So let`s pull the strings: to say is a transitive verb and the only expression that is currently correct among those proposed is legal action. But then, given the difficulties of using this verb attested in newspaper articles and also in municipal administrative documents, we wonder – with Ugolini – whether it would not be better to find a clearer and simpler way to express the same concept, such as resorting to legal proceedings, taking legal action or, at most, initiate legal proceedings. – there are about 80,000 times and 70 times in the archives of “Repubblica” (47) and “Corriere” (23); Subject to express reservation, to take legal action without further notice to better protect their rights, if they do not respond no later than 10 days after receipt. One explanation could concern the meaning of the verb adire: indeed, when its value as a “recourse” is recognized – either because it is a well-known term, or simply because its meaning has been guessed through the context – it is easy to extend the prepositional regency proper to the verb adire, which is finally constructed with the preposition a. A possible reason for the double transitive/intransitive construction can be found in the etymology of the verb adire, which derives from the Latin ADĪRE and is composed of ĂD `upwards` and ĪRE `to go`. In Latin, the verb means “to approach, to reach” and with the translated value “to access, to address” and contains the simple or accusative accusative preceded by the prepositions AD and IN. Even at the end of the eighteenth century, the two constructions coexisted in Latin texts and it is likely that during the transition from Latin legal texts to Italian legal texts, with the verb adire, its construction with the preposition a was also preserved. Starting from the questions of our users, another observation can be made: the overlap between adire and adherent, for example, denounces the understandable difficulty of understanding a legal Latinism that has survived only in rare crystallized formulas of legal practice, such as referring precisely to inheritance (“taking possession of an inheritance according to legal modalities”), Take the case to court or take legal action. The two verbs are “confused” not only phonetically, but also because of their semantic proximity: to sue means, in a sense, “to follow”, “to take sides” of a lawsuit, that is, basically “to cling to them”. In the same way, we can also explain the second expression proposed by Elisa Freddi: in the false construction of the legal action, it is possible to suspect an overlap, phonetically and semantically, with the verb known, among others, in the legal field in the act of expression by legal means. The verb adire, “to recourse” (to refer to the judge to “to appeal to the judge”) is now mainly used in the expression “to take legal action, to bring a lawsuit”. According to the GDLI, his first literary certificate dates back to the novel A Milano non fa freddo by Giuseppe Marotta (1949): “I wrote to him and told him: If you do not compensate me, I will take legal action”.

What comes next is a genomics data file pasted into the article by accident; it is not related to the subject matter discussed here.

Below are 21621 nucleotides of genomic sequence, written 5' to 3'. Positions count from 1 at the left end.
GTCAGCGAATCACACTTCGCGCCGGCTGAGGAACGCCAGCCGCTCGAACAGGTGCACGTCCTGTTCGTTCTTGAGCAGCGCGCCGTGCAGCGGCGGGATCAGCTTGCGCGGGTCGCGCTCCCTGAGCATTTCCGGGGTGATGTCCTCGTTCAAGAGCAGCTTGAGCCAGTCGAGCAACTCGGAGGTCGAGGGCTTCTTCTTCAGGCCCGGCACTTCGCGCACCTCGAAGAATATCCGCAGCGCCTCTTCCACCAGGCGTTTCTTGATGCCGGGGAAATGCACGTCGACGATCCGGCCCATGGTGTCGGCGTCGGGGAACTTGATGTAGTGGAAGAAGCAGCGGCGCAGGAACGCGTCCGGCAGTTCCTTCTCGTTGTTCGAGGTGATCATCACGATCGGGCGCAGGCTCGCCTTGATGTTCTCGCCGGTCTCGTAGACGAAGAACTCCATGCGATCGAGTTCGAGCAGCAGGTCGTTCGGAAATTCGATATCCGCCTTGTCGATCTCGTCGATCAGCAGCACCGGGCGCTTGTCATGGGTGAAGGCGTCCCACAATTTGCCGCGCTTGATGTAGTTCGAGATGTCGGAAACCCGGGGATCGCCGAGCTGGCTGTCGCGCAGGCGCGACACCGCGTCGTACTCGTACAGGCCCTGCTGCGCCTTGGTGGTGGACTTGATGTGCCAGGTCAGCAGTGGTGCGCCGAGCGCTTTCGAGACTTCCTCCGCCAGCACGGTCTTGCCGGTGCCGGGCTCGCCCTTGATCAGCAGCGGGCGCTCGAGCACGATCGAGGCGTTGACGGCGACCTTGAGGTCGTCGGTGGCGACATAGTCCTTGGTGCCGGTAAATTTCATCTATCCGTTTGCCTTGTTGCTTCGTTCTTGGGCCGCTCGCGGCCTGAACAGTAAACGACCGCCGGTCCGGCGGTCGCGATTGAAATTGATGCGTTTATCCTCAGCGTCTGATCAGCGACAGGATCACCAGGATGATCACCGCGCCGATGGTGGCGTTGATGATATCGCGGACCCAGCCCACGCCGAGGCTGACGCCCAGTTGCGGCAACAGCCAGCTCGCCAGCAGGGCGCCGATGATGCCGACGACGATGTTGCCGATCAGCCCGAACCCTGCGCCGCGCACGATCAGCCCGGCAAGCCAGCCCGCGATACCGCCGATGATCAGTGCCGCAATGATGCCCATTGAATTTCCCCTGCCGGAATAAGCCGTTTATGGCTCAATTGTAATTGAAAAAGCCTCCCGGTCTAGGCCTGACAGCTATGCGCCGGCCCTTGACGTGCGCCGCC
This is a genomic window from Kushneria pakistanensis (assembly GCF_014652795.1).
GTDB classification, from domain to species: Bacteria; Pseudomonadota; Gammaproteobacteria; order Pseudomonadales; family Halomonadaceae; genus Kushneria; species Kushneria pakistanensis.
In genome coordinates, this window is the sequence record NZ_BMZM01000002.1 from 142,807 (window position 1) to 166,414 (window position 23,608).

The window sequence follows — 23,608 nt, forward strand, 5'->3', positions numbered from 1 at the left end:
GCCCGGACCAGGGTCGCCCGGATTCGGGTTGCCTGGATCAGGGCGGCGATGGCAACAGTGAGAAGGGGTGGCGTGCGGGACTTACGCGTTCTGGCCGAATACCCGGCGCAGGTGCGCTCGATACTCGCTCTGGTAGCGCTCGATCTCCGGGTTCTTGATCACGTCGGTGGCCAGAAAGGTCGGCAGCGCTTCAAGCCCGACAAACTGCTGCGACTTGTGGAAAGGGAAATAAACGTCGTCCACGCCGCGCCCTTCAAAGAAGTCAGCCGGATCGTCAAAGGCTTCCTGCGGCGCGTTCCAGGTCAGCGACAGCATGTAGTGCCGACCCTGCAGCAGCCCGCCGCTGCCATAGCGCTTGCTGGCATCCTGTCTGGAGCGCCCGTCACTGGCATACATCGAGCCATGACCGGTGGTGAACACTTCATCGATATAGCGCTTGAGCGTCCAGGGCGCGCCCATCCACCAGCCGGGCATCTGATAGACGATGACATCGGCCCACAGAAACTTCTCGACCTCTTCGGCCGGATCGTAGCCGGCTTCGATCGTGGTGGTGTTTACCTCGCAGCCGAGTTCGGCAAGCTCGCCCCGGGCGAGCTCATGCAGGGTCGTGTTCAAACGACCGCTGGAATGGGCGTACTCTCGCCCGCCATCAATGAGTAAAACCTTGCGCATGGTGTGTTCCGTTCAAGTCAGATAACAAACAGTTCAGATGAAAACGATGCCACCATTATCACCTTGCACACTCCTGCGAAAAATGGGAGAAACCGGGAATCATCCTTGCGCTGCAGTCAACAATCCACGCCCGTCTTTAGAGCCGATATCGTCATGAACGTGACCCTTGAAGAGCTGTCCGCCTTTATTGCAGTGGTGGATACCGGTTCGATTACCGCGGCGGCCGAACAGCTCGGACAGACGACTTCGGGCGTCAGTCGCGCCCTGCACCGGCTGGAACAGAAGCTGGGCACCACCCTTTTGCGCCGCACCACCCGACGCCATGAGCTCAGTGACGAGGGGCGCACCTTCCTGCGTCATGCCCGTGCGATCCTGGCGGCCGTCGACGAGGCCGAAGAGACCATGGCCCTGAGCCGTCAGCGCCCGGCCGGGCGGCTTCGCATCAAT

As expected, one can expect a web search via Google Books to produce the first non-literary attestation in the mid-nineteenth century in an administrative text. This is a decree on general disciplines in public procurement published in the “Bullettino officiale della Repubblica e Cantone del Ticino” (vol. XXVI, 1850): “If the parties do not agree and the dispute must take legal action, the disputed amounts remain deposited with the inspectorate until the matter is resolved”. In nineteenth-century texts, the introduction of legal action exists with other similar formulas such as legal action, the introduction of legal action, support for the means of justice, the introduction of legal action, assistance to the courts, support for the means of rigour, complicity in litigation. The uncertainties about the expression are documented on the net, where the non-exclusive presence of the expression to initiate legal action (238,000 incidents) is well documented: with regard to regency, after a first examination of the main vocabularies of contemporary Italian, there is only one reference to the transitive use of the verb; and modern textbooks (Salvalingua, 1998; Es lebe die Grammatik, 2011; In other words,. Communication Etiquette 2011; Cherries or Cherries, 2012) prescribe legal action as the only correct form. The historical vocabulary of GDLI accounts for both transitive and intransitive constructions, even if the latter is no longer used today. As proof of the intransitive usage of the nineteenth century, the GDLI cites the vocabulary of erroneous words and modes used especially in Filippo Ugolini`s Uffizi di publica amministrazione (1848): “I have noted, even though this verb is often used by the official public in the sense of `sacrifice of contract`: S. e.
“Anyone who wishes to apply for this work, must do so, etc.” .